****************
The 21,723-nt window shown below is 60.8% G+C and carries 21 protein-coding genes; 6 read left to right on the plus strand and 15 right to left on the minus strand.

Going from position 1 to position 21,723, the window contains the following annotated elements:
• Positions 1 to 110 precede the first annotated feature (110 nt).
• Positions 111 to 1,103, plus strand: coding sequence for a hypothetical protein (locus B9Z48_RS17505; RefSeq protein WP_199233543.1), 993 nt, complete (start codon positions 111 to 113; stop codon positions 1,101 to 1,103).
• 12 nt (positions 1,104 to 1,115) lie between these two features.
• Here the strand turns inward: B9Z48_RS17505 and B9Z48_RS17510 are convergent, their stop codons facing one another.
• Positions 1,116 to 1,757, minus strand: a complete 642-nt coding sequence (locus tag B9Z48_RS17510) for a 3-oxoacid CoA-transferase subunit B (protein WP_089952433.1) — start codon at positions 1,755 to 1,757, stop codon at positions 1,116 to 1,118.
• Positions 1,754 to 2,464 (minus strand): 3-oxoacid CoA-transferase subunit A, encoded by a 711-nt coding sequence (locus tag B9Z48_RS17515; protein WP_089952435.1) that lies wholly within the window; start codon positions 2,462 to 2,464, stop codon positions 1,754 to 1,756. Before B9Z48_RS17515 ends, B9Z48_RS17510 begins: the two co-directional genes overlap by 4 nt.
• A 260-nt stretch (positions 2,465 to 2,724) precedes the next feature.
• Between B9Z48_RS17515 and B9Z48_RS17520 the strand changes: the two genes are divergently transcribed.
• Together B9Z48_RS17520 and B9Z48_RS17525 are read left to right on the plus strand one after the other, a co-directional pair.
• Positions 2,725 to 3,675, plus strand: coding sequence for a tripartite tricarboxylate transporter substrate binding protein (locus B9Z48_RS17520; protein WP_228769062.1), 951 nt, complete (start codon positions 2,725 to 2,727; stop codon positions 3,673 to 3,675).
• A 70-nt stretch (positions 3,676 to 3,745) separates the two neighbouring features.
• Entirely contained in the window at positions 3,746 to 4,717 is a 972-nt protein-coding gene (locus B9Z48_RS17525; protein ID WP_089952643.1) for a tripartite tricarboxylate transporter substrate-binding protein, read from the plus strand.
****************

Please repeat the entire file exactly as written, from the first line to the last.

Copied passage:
The 21,723-nt window shown below is 60.8% G+C and carries 21 protein-coding genes; 6 read left to right on the plus strand and 15 right to left on the minus strand.

Going from position 1 to position 21,723, the window contains the following annotated elements:
• Positions 1 to 110 precede the first annotated feature (110 nt).
• Positions 111 to 1,103, plus strand: coding sequence for a hypothetical protein (locus B9Z48_RS17505; RefSeq protein WP_199233543.1), 993 nt, complete (start codon positions 111 to 113; stop codon positions 1,101 to 1,103).
• 12 nt (positions 1,104 to 1,115) lie between these two features.
• Here the strand turns inward: B9Z48_RS17505 and B9Z48_RS17510 are convergent, their stop codons facing one another.
• Positions 1,116 to 1,757, minus strand: a complete 642-nt coding sequence (locus tag B9Z48_RS17510) for a 3-oxoacid CoA-transferase subunit B (protein WP_089952433.1) — start codon at positions 1,755 to 1,757, stop codon at positions 1,116 to 1,118.
• Positions 1,754 to 2,464 (minus strand): 3-oxoacid CoA-transferase subunit A, encoded by a 711-nt coding sequence (locus tag B9Z48_RS17515; protein WP_089952435.1) that lies wholly within the window; start codon positions 2,462 to 2,464, stop codon positions 1,754 to 1,756. Before B9Z48_RS17515 ends, B9Z48_RS17510 begins: the two co-directional genes overlap by 4 nt.
• A 260-nt stretch (positions 2,465 to 2,724) precedes the next feature.
• Between B9Z48_RS17515 and B9Z48_RS17520 the strand changes: the two genes are divergently transcribed.
• Together B9Z48_RS17520 and B9Z48_RS17525 are read left to right on the plus strand one after the other, a co-directional pair.
• Positions 2,725 to 3,675, plus strand: coding sequence for a tripartite tricarboxylate transporter substrate binding protein (locus B9Z48_RS17520; protein WP_228769062.1), 951 nt, complete (start codon positions 2,725 to 2,727; stop codon positions 3,673 to 3,675).
• A 70-nt stretch (positions 3,676 to 3,745) separates the two neighbouring features.
• Entirely contained in the window at positions 3,746 to 4,717 is a 972-nt protein-coding gene (locus B9Z48_RS17525; protein ID WP_089952643.1) for a tripartite tricarboxylate transporter substrate-binding protein, read from the plus strand.